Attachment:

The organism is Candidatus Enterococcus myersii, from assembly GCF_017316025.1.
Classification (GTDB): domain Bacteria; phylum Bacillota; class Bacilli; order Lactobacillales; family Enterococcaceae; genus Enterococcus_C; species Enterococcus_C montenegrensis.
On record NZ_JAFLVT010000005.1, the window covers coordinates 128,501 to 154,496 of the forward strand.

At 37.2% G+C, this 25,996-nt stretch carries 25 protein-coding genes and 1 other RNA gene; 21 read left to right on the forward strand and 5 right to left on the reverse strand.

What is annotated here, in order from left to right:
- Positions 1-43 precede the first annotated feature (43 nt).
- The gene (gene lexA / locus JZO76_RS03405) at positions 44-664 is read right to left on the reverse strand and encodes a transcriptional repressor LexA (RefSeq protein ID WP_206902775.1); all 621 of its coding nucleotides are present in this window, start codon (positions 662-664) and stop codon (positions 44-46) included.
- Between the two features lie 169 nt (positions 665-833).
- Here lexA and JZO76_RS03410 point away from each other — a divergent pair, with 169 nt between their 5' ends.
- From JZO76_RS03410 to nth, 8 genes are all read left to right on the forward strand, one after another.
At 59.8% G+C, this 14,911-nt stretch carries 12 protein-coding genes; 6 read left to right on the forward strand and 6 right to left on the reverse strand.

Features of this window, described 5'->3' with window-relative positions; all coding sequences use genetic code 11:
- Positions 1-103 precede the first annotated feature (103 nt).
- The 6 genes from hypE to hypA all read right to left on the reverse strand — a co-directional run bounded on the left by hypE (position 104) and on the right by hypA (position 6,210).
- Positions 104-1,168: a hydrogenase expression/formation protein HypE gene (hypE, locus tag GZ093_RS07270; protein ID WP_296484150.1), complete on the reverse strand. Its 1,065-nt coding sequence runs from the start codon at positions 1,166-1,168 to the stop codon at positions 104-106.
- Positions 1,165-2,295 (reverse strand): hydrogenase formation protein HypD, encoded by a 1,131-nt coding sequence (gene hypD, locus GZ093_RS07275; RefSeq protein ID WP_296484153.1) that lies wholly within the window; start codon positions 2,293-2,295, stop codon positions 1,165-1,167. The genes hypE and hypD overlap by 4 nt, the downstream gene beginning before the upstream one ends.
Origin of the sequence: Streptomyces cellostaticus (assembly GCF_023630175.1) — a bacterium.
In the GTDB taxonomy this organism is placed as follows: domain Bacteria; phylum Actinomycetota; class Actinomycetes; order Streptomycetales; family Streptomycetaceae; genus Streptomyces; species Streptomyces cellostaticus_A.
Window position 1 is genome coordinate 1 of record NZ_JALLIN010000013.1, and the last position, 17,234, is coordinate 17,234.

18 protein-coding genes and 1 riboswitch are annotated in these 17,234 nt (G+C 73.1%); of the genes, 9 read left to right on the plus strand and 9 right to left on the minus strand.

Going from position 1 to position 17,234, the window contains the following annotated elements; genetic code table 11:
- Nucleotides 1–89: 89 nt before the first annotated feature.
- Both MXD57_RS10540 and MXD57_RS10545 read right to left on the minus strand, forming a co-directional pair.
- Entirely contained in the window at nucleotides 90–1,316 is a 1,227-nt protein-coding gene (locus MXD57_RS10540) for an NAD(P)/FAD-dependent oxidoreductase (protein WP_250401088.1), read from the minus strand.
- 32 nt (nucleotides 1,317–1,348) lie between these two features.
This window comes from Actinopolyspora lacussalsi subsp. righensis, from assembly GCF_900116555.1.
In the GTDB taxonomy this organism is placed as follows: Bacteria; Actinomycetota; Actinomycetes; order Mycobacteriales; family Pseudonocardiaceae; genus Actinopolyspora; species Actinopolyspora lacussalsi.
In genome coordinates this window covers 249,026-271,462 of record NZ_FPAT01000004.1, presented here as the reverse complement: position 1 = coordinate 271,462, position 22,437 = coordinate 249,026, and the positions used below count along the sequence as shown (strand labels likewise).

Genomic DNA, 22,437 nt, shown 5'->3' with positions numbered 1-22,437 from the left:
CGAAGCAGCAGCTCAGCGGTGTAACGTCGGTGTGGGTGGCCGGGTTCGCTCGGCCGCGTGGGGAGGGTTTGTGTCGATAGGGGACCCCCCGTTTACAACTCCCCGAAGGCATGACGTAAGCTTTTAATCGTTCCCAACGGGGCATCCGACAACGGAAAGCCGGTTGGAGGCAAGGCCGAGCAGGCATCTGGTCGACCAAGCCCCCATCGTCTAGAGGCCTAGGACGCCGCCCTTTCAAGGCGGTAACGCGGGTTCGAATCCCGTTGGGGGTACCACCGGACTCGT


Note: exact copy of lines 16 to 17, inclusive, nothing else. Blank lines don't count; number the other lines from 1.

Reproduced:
- Positions 1,165-2,295 (reverse strand): hydrogenase formation protein HypD, encoded by a 1,131-nt coding sequence (gene hypD, locus GZ093_RS07275; RefSeq protein ID WP_296484153.1) that lies wholly within the window; start codon positions 2,293-2,295, stop codon positions 1,165-1,167. The genes hypE and hypD overlap by 4 nt, the downstream gene beginning before the upstream one ends.
Origin of the sequence: Streptomyces cellostaticus (assembly GCF_023630175.1) — a bacterium.